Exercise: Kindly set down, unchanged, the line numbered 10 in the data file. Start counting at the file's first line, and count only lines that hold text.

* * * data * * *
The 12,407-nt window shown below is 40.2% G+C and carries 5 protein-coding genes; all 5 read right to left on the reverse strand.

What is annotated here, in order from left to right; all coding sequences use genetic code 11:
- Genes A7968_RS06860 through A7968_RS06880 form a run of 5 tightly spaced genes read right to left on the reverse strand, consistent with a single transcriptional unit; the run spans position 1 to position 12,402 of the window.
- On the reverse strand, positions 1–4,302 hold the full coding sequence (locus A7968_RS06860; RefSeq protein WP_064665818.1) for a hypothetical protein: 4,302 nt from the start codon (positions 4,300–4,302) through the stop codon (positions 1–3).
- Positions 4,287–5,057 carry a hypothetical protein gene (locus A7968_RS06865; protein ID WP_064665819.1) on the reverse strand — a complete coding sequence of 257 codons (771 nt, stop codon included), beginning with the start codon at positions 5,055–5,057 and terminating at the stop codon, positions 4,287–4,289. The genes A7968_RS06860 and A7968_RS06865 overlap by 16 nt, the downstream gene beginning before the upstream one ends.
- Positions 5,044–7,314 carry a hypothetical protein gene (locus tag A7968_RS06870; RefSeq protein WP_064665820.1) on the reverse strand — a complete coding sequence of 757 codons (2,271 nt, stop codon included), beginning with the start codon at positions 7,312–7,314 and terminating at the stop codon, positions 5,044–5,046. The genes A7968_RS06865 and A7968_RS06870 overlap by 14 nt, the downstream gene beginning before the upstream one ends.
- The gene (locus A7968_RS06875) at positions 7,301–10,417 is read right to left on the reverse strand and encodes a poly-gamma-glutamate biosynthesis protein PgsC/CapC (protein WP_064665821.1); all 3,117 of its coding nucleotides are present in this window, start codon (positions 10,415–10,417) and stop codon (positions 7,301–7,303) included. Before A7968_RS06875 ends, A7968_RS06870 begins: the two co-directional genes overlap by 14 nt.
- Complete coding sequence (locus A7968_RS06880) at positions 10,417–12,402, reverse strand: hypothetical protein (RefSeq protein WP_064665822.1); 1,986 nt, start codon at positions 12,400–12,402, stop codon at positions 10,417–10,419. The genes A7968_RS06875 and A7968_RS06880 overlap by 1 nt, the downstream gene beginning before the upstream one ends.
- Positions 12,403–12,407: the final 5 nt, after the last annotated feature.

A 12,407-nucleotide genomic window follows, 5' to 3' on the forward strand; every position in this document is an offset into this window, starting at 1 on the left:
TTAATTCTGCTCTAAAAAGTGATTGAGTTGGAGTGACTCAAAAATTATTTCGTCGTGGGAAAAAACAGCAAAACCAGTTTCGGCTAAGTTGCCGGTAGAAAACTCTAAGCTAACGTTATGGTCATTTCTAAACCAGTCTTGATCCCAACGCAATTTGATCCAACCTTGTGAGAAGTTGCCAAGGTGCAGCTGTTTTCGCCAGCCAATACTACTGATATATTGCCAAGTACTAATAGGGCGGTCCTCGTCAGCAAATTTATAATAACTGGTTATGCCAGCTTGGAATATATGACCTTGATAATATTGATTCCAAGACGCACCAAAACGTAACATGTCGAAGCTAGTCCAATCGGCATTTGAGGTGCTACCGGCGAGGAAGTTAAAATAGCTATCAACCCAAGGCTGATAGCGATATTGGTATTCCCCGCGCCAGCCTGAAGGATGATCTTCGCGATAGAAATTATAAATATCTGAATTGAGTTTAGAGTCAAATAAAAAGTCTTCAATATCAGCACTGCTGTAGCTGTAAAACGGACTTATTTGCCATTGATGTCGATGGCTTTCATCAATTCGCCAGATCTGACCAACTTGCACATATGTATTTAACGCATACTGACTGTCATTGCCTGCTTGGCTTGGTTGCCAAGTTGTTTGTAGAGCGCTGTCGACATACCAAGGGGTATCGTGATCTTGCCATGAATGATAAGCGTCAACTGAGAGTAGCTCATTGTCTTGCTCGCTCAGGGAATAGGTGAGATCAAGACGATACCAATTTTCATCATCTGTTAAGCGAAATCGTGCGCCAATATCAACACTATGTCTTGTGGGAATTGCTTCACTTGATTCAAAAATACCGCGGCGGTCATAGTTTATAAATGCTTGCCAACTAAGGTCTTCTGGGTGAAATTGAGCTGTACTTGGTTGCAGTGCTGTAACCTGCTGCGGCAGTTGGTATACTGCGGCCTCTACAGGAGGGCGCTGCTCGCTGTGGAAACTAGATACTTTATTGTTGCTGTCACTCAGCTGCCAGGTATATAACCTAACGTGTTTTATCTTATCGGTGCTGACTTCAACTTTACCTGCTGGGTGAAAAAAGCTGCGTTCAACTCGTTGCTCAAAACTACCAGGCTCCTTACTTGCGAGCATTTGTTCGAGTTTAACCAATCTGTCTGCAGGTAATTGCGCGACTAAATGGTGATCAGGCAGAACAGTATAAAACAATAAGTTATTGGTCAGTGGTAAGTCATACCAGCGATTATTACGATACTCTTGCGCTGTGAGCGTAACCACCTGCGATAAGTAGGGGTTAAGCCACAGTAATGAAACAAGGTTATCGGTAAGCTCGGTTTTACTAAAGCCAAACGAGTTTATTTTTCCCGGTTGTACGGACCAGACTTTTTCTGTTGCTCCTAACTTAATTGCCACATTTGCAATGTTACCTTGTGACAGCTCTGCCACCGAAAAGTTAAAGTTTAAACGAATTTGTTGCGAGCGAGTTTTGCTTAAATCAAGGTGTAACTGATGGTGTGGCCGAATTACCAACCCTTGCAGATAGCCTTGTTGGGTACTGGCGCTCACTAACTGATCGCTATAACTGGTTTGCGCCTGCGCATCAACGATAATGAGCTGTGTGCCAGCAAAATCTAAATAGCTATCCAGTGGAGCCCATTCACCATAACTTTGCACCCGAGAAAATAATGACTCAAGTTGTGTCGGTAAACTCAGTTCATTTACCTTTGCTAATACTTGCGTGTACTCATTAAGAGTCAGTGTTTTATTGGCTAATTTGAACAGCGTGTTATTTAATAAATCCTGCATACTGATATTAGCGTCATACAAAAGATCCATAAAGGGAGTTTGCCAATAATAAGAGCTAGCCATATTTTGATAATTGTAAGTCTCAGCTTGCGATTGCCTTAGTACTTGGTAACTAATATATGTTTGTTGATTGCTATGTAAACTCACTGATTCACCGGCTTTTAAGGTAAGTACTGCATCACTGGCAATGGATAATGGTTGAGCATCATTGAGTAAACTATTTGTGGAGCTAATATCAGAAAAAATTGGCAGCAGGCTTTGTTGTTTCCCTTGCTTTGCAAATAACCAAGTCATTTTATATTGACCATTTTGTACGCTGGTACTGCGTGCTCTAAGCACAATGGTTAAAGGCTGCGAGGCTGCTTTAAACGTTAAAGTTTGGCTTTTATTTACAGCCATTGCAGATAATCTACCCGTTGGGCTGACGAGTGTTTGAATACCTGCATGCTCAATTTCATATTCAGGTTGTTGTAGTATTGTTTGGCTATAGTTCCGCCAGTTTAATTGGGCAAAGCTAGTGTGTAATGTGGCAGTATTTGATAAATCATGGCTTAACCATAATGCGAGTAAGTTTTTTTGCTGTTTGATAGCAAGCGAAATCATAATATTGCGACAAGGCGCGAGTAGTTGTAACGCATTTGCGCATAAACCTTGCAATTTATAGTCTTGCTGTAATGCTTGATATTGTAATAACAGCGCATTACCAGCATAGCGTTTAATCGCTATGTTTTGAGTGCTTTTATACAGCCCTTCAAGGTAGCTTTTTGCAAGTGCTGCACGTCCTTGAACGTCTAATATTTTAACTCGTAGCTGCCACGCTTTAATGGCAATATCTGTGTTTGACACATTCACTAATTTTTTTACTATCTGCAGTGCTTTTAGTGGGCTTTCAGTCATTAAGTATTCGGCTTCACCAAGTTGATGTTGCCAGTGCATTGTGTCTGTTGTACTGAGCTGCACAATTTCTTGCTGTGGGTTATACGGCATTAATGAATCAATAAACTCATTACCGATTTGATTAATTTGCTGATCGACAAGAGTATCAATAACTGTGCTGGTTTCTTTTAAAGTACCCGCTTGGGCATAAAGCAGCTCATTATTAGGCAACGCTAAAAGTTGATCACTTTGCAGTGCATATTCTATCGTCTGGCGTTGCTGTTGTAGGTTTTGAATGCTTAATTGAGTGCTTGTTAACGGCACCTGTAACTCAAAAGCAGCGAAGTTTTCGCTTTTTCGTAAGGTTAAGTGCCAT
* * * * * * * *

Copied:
A 12,407-nucleotide genomic window follows, 5' to 3' on the forward strand; every position in this document is an offset into this window, starting at 1 on the left: